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Bristol's $2.4 billion buyout of Medarex in 2009 yielded value equivalent or greater to that realized in larger M&A transactions signed that year, such as Pfizer/Wyeth, Merck/Schering-Plough and Roche/Genentech. The deal made BMS a leader in immuno-oncology and by most accounts is the highlight of the pharma's "string of pearls" strategy.
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Philips, a giant of the medical systems and software industry, maintains its strategic direction with organic and external growth. That was illustrated in one recent four-month period in which the group made seven acquisitions, adding to its non-invasive diagnostics portfolio Electrical Geodesics and bolstering its steps in therapeutic medical devices with the acquisition of Spectranetics. But whatever the target, the same ground rules apply.
Life sciences investors pumped around $15 billion into 175 biotech, medtech and diagnostics firms that went public during the 2014–16 IPO window. To understand what may be in store for those firms and their backers, In Vivo reexamines the fate of a previous generation of companies, the IPO Class of 1997.
Life sciences mergers and acquisitions are typically based on perceived future value rather than objective financial parameters, but the cognitive biases inherent in subjective assessments can derail deals. Executives need to take emotion out of the equation and rely on relevant data to craft successful transactions.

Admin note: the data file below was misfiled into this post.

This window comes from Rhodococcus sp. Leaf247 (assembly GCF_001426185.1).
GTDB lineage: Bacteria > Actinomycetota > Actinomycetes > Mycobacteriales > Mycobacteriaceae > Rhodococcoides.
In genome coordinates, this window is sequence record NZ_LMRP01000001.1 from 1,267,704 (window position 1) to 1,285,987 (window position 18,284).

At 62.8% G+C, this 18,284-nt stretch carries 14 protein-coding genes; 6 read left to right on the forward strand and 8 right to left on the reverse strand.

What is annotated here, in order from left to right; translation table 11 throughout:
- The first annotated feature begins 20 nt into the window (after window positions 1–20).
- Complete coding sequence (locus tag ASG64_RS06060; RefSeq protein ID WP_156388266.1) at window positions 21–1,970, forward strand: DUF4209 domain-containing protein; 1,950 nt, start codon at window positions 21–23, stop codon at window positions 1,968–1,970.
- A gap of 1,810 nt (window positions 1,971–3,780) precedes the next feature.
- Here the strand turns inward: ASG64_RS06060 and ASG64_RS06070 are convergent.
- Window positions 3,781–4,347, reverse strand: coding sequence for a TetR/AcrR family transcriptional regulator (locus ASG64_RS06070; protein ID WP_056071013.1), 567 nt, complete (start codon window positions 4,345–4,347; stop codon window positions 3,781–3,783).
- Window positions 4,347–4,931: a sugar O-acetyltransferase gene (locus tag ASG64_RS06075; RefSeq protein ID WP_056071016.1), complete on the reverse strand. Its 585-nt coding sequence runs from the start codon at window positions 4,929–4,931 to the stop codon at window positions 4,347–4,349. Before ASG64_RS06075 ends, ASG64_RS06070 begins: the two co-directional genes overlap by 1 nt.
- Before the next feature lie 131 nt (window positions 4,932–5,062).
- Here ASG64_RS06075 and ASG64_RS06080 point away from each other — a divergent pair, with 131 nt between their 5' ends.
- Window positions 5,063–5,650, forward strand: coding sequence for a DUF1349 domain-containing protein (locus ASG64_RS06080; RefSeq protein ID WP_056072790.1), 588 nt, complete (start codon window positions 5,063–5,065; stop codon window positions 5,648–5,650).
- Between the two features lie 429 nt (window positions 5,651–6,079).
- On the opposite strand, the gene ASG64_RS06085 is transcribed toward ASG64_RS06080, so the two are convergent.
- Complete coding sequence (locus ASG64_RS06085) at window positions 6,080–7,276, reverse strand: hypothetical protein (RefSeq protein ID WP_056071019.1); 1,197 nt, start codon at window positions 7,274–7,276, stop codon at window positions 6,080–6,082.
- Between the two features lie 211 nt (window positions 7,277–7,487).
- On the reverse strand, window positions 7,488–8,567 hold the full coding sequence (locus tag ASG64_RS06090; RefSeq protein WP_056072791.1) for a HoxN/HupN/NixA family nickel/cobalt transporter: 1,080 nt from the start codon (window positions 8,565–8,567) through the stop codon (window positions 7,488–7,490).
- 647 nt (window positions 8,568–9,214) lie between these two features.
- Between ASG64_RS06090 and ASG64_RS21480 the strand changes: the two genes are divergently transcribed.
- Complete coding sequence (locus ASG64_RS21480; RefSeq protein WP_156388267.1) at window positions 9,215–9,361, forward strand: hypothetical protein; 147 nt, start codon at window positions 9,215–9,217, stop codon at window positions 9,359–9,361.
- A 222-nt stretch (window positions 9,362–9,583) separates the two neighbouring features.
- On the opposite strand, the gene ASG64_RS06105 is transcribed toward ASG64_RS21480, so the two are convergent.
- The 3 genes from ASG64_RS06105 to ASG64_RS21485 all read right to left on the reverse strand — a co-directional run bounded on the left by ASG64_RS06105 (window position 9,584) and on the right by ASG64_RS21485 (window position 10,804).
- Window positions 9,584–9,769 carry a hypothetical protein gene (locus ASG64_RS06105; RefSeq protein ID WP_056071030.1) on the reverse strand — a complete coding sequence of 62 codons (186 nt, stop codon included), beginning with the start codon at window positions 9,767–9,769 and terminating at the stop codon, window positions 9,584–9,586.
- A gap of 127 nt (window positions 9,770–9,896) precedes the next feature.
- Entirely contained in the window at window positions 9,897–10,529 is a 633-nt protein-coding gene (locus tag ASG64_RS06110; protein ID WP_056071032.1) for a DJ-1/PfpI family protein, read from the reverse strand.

Time is the least considered driver of asset valuations in life sciences – and may be a factor behind the low level of M&A deals so far this year. ICON’s Andy Smith provides some advice to the C-suite and business development managers on strategies to clarify the duration aspect in risk-sensitive transaction negotiations.
The rapidly accelerating complexity of oncology drug development demands a new way of doing business. To succeed in this new landscape, biopharma companies must transform their portfolios and partnerships, and shift toward more dynamic business and operating models and decision-making processes.
The ups, downs – and nearly outs – of ASX-listed health technologies manufacturer and distributor Admedus have made compelling reading in the past two years, but CEO Wayne Paterson has brought a competitive edge to a company that was lacking focus. Now he is looking to raise the bar again, aiming to use the company's proprietary Adapt patch technology in the TAVR space, while also pressing on with strategic plans for the therapeutic vaccines portfolio and adding scale.
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